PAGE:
Another town that did a nice job with it's old main street is Yuba City California. I would recommend a lesurely drive, north of Sacramento, down Hwy 99 and especially Hwy 70 through Marysville (scooting across the river to Yuba City), and Oroville. Then back to 99 after Oroville, through the college town of Chico, through Vina (pronounced Veen-ya), Los Molinos (Low-sse Moe-lee-noss), Dairyville and finally Red Bluff. Most of the small towns haven't changed much in the last fifty years. It's mostly farm land and just a spectacular drive in mid to late spring. The return trip could be taken down I-5 and several fun stops are to be had on that modern byway. Corning is the self-proclaimed capital of the olive growing industry in the western US. There is also a world renound glass blower there. Many of these small towns, along this loop, are painfully aware of the value of their historic districts. They lack the resources to do much, but at least they try.

http://i16.photobucket.com/albums/b18/Studeclunker/studebaby/54wagonblue-2.jpghttp://i16.photobucket.com/albums/b18/Studeclunker/studebaby/red54wagon-1.jpg
Lotsa Larks!
K.I.S.S. Keep It Simple Studebaker!
Ron Smith

studeclunker
11-14-2006, 12:54 PM
Thank you for the encouraging news, Scott. One of the main things that do the most damage, in four season areas, is lack of environmental maintenance in old buildings. When one shuts all the systems off, everything goes to hell in a handbasket very quickly.

Dwain, which parapet are you talking about? I can see several large marquees across the intersection from that tower on the right. Then again there's the black and gold ones on the left foreground, but then you said background, so I'm confused. I don't blame you for stopping there so often. It looks like a really neat town.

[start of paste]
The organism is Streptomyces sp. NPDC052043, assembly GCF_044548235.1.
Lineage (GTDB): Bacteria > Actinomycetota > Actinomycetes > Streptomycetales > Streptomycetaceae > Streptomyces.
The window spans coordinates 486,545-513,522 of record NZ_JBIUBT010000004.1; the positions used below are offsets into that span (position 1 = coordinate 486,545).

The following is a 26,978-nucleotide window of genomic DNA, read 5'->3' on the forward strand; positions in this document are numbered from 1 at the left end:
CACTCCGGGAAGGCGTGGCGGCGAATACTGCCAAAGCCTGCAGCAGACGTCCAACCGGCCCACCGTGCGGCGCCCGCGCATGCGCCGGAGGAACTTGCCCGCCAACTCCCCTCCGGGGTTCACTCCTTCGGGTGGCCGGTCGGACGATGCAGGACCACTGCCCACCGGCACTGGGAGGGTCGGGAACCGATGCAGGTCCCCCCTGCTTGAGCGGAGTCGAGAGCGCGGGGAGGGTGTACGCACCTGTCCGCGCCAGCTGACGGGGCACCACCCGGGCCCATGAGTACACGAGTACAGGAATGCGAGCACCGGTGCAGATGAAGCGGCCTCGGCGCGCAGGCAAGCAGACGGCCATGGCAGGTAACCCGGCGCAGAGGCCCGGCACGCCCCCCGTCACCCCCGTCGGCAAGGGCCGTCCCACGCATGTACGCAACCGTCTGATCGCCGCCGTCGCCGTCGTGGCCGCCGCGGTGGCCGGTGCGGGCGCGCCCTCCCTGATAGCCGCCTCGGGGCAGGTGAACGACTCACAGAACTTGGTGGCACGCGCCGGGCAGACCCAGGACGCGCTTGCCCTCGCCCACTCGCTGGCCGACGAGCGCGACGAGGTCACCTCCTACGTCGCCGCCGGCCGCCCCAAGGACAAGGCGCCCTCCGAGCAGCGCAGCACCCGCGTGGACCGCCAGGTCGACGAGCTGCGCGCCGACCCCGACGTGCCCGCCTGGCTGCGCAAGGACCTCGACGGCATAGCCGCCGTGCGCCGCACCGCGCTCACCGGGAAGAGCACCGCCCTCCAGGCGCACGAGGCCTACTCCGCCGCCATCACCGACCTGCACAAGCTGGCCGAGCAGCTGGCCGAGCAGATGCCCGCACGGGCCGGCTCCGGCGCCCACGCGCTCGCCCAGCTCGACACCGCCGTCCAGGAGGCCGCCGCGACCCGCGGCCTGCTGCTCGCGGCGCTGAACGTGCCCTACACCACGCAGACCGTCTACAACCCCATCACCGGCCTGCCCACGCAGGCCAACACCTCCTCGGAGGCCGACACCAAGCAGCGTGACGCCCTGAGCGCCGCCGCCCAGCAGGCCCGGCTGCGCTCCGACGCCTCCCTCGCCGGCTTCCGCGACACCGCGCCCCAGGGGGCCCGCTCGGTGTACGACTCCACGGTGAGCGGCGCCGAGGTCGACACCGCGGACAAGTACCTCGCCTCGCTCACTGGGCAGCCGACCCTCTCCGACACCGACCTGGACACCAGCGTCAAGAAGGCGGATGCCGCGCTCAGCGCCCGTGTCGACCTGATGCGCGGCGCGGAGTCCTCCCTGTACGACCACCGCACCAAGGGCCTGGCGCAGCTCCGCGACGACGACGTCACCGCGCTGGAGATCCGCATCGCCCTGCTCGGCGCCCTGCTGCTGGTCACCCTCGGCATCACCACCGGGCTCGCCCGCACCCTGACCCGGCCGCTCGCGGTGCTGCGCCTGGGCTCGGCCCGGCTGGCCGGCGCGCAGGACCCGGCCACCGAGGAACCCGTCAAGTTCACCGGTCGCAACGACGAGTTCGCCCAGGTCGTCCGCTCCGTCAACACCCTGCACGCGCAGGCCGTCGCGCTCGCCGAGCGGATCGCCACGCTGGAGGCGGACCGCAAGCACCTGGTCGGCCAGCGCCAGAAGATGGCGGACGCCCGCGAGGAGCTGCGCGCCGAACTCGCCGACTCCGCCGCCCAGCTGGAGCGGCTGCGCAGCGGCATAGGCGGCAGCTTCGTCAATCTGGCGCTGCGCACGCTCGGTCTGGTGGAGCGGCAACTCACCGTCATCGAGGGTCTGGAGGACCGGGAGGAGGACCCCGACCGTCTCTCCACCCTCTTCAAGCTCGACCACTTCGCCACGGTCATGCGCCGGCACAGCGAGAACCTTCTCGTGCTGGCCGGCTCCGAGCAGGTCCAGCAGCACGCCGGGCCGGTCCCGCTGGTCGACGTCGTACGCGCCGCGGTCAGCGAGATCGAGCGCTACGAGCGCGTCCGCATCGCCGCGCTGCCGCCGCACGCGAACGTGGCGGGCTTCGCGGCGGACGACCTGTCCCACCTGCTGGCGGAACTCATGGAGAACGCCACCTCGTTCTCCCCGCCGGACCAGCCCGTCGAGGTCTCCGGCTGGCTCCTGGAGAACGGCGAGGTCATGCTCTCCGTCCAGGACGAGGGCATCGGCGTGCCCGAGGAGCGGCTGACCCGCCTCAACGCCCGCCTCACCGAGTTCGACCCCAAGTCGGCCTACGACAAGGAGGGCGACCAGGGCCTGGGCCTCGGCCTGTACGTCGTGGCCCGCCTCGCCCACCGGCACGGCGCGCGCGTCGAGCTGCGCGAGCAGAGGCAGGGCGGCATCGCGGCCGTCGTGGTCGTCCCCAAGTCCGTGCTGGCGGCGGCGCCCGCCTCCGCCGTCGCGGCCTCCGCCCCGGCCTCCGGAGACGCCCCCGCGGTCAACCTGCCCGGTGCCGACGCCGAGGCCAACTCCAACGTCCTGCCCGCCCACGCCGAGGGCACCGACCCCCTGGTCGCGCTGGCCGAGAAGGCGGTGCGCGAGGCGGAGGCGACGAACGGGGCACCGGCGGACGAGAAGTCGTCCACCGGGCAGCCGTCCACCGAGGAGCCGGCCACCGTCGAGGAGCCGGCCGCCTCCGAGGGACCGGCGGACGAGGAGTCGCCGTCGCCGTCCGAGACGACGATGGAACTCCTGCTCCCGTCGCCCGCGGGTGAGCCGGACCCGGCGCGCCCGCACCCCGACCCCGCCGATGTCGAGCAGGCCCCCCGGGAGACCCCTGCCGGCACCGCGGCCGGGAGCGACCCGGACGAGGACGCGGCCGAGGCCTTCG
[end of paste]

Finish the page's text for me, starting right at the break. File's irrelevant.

Another town that did a nice job with it's old main street is Yuba City California. I would recommend a lesurely drive, north of Sacramento, down Hwy 99 and especially Hwy 70 through Marysville (scooting across the river to Yuba City), and Oroville. Then back to 99 after Oroville, through the college town of Chico, through Vina (pronounced Veen-ya), Los Molinos (Low-sse Moe-lee-noss), Dairyville and finally Red Bluff. Most of the small towns haven't changed much in the last fifty years. It's mostly farm land and just a spectacular drive in mid to late spring. The return trip could be taken down I-5 and several fun stops are to be had on that modern byway. Corning is the self-proclaimed capital of the olive growing industry in the western US. There is also a world renound glass blower there. Many of these small towns, along this loop, are painfully aware of the value of their historic districts. They lack the resources to do much, but at least they try.

http://i16.photobucket.com/albums/b18/Studeclunker/studebaby/54wagonblue-2.jpghttp://i16.photobucket.com/albums/b18/Studeclunker/studebaby/red54wagon-1.jpg
Lotsa Larks!
K.I.S.S. Keep It Simple Studebaker!
Ron Smith

8E45E
11-14-2006, 01:08 PM
[quote]Originally posted by studeclunker

[font=Comic Sans MS]Thank you for the encouraging news, Scott. One of the main things that do the most damage, in four season areas, is lack of environmental maintenance in old buildings. When one shuts all the systems off, everything goes to hell in a handbasket very quickly.


You can be assured of that!! Check out www.dixiesquare.com...don't know what cause more damage to this abandoned shopping mall; the vandals or the elements!

Craig.

8E45E
11-14-2006, 01:08 PM
[quote]Originally posted by studeclunker

[font=Comic Sans MS]Thank you for the encouraging news, Scott. One of the main things that do the most damage, in four season areas, is lack of environmental maintenance in old buildings. When one shuts all the systems off, everything goes to hell in a handbasket very quickly.


You can be assured of that!! Check out www.dixiesquare.com...don't know what cause more damage to this abandoned shopping mall; the vandals or the elements!

Craig.

Scott
11-14-2006, 01:27 PM
I forgot to mention that I learned there is a good chance that tours will be organized of the administration build at next year's meet.

Scott
11-14-2006, 01:27 PM
I forgot to mention that I learned there is a good chance that tours will be organized of the administration build at next year's meet.

Dwain G.
11-14-2006, 01:52 PM
Behind the 'Division St.' sign. Sorry, I should have called it a turret. Here's a different view:
http://home.comcast.net/~jdwain/ritz.jpg